(I mean, it isn’t like U.S. government officials have a long history of spreading deep state propaganda: hyping the Soviet threat during the Cold War; covering up the deep state’s assassination of JFK with the Warren Commission; promoting the fictional “Tonkin Gulf Incident” to launch the Vietnam War; justifying Operation Desert Storm on “incubator babies” invented by a western PR firm; peddling phantom “WMD” to sell the 2003 Iraq War… And then there was the time the bipartisan Silberman-Robb commission told us that George W. Bush and Dick Cheney “did not politicize” the Iraq War intelligence… no, not at all.)
Near the end of the debate, Schwartz finally concedes to Mate:
“Honestly, I wish (it seems like I’m dy-) I haven’t gone deep on this story. And I can tell that you have. And I do see — I understand what you’re saying about it. And I can’t — I just don’t have what I need to, you know, have a robust debate about it. Because I haven’t. It’s just not something — it’s something you’ve been tracking, and I haven’t… And I’m gonna’ read more about it after we get off.”
Schwartz isn’t even aware that the Mueller team never interviewed Julian Assange, despite Assange’s repeated offers to be questioned. Mueller refused those offers despite Assange’s and Wikileaks’s alleged central role in Russia’s supposed attack on our allegedly “democratic elections.”
By and large, this debate is an entertaining and cordial affair. It’s frequently feisty, with both debaters digging in and scoring an occasional point. It’s substantive, too. The “points” are worth knowing. By the end of the discussion, however, Mattathias Schwartz, amiable fellow that he is, comes across as out of his league, uninformed, and something of an establishment tool — a Groupthinker and sucker for the Gish Gallop fallacy.
To his credit, Schwartz admits that the Steele Dossier’s central claims are garbage (he certainly deserves a point or two for debating in good faith!). That wholly debunked, now toxic “dossier” was the product of opposition research first commissioned by the Jeb Bush campaign, then bequeathed to the Hillary Clinton campaign (after Jeb’s implosion). It involved tales of “Russian prostitutes” and “pee-pee” — just enough tabloid fare to get the American public hooked.
Thanks to partisan FBI agents’ falsification of FISA applications, that bogus dossier was used to launch the first “Russiagate” probe. Immediately, the U.S. government began spying on a major party’s presidential candidate and senior-level members of his campaign — despite the fact that the dossier was the creation of a private company hired by two political campaigns notorious for their “ratfucking” dirty tricks.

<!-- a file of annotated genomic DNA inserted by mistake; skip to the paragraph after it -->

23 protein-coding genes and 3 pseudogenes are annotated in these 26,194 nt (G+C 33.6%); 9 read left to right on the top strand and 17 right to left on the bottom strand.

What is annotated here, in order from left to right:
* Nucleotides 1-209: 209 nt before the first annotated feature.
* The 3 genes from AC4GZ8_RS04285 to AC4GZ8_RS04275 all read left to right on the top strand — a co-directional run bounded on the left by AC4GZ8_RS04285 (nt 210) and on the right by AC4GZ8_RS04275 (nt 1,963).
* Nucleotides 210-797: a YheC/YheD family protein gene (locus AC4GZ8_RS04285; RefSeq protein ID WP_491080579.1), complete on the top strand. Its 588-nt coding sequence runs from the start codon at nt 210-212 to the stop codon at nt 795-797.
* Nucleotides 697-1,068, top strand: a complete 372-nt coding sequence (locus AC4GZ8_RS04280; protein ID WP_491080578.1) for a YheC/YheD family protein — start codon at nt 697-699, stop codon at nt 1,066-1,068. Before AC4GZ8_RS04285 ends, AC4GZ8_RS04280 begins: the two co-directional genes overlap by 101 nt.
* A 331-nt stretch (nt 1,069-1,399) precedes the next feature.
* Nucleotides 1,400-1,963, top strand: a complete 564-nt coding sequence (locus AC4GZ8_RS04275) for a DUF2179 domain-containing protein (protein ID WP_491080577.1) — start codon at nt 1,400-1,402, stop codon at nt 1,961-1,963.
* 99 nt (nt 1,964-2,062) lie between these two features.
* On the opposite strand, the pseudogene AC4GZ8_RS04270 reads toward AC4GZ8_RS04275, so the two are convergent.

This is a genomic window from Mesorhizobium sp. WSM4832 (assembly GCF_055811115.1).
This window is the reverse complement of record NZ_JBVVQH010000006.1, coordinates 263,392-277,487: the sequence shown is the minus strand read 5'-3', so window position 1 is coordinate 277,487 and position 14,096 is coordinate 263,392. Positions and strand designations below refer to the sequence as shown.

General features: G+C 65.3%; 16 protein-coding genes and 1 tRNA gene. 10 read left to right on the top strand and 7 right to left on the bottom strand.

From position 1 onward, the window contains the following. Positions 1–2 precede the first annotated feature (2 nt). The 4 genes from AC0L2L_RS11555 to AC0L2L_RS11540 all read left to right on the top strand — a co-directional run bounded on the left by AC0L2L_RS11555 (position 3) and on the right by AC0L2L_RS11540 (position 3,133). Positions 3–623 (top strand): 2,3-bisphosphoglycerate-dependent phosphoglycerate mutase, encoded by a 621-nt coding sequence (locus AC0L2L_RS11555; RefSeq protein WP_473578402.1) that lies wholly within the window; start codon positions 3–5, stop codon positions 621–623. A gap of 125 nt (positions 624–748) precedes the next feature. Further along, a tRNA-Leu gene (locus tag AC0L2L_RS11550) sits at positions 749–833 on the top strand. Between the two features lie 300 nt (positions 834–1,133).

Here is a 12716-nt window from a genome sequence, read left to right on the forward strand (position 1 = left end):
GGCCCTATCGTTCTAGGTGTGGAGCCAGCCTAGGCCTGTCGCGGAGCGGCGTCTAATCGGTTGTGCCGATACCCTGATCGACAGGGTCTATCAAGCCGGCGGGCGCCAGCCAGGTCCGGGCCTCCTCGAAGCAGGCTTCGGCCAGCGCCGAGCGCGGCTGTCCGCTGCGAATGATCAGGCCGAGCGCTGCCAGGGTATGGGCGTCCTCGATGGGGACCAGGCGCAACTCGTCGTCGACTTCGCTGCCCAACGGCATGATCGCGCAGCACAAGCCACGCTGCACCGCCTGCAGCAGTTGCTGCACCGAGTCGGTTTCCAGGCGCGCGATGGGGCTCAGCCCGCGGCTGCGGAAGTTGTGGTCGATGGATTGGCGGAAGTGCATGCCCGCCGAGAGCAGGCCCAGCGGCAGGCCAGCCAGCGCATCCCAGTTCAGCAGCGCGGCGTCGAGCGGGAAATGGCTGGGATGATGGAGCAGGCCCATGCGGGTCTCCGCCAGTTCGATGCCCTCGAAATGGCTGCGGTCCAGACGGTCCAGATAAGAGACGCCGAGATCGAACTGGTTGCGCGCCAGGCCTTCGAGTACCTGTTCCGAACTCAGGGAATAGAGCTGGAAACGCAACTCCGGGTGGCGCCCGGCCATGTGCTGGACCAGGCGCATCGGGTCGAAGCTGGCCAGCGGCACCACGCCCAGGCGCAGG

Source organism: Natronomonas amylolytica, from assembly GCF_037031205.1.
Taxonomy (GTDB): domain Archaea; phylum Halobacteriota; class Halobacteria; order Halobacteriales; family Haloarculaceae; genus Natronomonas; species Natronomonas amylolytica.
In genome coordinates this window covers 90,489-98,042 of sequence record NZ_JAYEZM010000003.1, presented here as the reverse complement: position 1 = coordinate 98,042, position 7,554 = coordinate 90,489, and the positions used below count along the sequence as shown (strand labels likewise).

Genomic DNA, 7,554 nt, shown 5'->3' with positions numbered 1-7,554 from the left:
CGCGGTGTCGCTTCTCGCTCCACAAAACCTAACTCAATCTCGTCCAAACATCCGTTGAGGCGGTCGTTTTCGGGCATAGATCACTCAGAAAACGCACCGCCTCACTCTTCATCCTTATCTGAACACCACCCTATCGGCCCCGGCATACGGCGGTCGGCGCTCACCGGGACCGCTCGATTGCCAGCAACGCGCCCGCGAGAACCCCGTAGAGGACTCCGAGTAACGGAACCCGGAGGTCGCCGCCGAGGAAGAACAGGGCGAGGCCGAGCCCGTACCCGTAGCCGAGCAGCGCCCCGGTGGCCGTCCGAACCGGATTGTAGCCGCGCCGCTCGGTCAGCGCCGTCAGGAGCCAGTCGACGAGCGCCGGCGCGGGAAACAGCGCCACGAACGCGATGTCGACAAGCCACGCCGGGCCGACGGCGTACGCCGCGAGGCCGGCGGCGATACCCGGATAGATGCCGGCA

The fact that an active Russian intelligence official contributed to the Clinton camp’s Steele Dossier is just a bit of icing on the Irony Cake that is Russiagate.
There turns out to be no hard evidence of any connection between the Trump campaign and the Russian government… but the 2016 Clinton campaign apparently relied on the Bush campaign, ex-spooks, and at least one GRU operative!
But don’t tell Mattathias Schwartz…
This Times representative has no answer for the charge that the vast majority of Russiagate claims have been debunked within hours. The MSM’s parade of errors do not remotely give him pause.
He is untroubled by the frequency and uniformity of these glaring journalistic “mistakes” suggesting a massive propaganda campaign designed to demonize Russia and promote the New Cold War — facilitated by a stenographic press corps, exceptionally deferential to anonymous government sources (even by U.S. standards).
“Any dictator would admire the uniformity and obedience of the U.S. media.” — Noam Chomsky
Mr. Schwartz is unperturbed by the lack of hard evidence in: the Mueller Report, Crowdstrike’s sworn testimony, and the Senate Intelligence Committee’s latest manifesto. And he finds terribly compelling government reports and MSM articles built on the claims of anonymous sources and littered with qualifiers like “likely” and “possibly” and “we believe with high confidence…”
It’s like Mr. Schwartz hasn’t followed U.S. politics for long.
It’s almost like he was born yesterday.
Ultimately, the Times’s Schwartz comes across as a bright, fairly naive, somewhat venal youngster — a go along to get along kinda’ guy. (Sincere and affable enough, I suppose, but clueless.)
Meanwhile, Aaron Mate comes across as authoritative and brilliant. He’s one of America’s most informed and committed journalists, and it shows.
By the time the debate is over, one of the world’s preeminent Russiagate experts, the award-winning Mr. Mate, has repeatedly had to patiently, ever so gently, correct and edify Mr. Schwartz… a neophyte, “Sophie” journalist who is shaping up (if he’s not careful) to become a blithe, careerist foot-soldier for the Military Industrial Complex and the New Cold War.
Hannah Arendt’s phrase about “the banality of evil” comes to mind.